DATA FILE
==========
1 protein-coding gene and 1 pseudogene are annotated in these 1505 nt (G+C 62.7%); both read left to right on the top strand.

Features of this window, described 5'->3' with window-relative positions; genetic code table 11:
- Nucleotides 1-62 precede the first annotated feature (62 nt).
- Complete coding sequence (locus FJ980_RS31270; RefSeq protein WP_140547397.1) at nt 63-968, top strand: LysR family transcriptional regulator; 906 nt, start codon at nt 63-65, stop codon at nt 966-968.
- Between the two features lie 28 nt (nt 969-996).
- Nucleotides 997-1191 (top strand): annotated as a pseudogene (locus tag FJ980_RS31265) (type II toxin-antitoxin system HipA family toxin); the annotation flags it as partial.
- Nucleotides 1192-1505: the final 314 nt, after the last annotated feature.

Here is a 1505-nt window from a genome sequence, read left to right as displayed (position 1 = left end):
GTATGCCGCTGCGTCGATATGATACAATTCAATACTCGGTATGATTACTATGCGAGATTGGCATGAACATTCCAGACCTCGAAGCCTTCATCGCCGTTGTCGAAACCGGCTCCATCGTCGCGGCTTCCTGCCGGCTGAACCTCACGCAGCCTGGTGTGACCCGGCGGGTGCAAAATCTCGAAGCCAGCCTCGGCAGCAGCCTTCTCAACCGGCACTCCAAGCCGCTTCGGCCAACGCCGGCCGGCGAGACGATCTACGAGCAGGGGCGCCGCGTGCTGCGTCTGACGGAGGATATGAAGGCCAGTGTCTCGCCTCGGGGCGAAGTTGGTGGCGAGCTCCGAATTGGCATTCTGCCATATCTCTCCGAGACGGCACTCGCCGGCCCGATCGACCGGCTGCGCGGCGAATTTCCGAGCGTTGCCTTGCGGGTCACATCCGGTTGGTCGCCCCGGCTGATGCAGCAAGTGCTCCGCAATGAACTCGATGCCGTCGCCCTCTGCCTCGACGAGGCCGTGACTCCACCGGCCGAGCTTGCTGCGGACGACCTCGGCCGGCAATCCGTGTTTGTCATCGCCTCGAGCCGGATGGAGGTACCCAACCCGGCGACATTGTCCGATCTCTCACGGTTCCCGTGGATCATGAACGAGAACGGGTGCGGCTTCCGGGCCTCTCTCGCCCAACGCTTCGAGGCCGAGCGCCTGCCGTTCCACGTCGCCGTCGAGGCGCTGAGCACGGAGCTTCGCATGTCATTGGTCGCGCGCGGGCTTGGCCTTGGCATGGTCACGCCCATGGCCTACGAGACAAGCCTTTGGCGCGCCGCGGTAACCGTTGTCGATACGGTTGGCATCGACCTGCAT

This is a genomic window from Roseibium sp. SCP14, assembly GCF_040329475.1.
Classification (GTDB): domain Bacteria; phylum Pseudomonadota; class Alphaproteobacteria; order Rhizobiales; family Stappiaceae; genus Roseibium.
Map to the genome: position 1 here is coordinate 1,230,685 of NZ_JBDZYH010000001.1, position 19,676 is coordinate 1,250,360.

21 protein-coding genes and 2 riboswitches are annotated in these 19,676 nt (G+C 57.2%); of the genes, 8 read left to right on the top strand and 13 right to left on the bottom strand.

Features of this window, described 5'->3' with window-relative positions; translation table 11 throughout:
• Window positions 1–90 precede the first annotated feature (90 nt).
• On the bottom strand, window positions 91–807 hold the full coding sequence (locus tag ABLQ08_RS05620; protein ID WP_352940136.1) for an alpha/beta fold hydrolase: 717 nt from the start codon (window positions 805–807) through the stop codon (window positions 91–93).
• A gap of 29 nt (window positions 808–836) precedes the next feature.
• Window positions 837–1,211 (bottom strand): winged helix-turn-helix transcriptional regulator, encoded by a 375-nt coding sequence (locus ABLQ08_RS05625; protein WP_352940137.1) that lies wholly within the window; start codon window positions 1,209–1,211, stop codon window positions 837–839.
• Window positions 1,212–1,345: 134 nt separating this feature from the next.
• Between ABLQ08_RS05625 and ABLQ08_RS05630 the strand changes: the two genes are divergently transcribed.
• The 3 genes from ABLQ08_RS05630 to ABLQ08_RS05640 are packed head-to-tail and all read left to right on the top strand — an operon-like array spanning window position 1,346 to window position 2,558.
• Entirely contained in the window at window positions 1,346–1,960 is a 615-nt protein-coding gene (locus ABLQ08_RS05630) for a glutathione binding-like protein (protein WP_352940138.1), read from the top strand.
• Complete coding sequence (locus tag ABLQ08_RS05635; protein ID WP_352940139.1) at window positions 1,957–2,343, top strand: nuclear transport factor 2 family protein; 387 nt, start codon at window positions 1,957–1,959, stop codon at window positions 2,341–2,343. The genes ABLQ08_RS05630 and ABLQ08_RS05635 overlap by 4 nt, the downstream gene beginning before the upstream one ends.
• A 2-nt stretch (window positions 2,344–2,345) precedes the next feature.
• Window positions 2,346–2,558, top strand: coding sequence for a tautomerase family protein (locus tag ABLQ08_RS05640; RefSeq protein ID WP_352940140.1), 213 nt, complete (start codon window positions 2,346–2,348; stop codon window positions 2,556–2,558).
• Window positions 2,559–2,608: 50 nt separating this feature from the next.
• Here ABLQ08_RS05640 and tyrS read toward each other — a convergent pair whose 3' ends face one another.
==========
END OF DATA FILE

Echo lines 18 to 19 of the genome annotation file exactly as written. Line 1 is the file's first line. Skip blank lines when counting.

• Window positions 837–1,211 (bottom strand): winged helix-turn-helix transcriptional regulator, encoded by a 375-nt coding sequence (locus ABLQ08_RS05625; protein WP_352940137.1) that lies wholly within the window; start codon window positions 1,209–1,211, stop codon window positions 837–839.
• Window positions 1,212–1,345: 134 nt separating this feature from the next.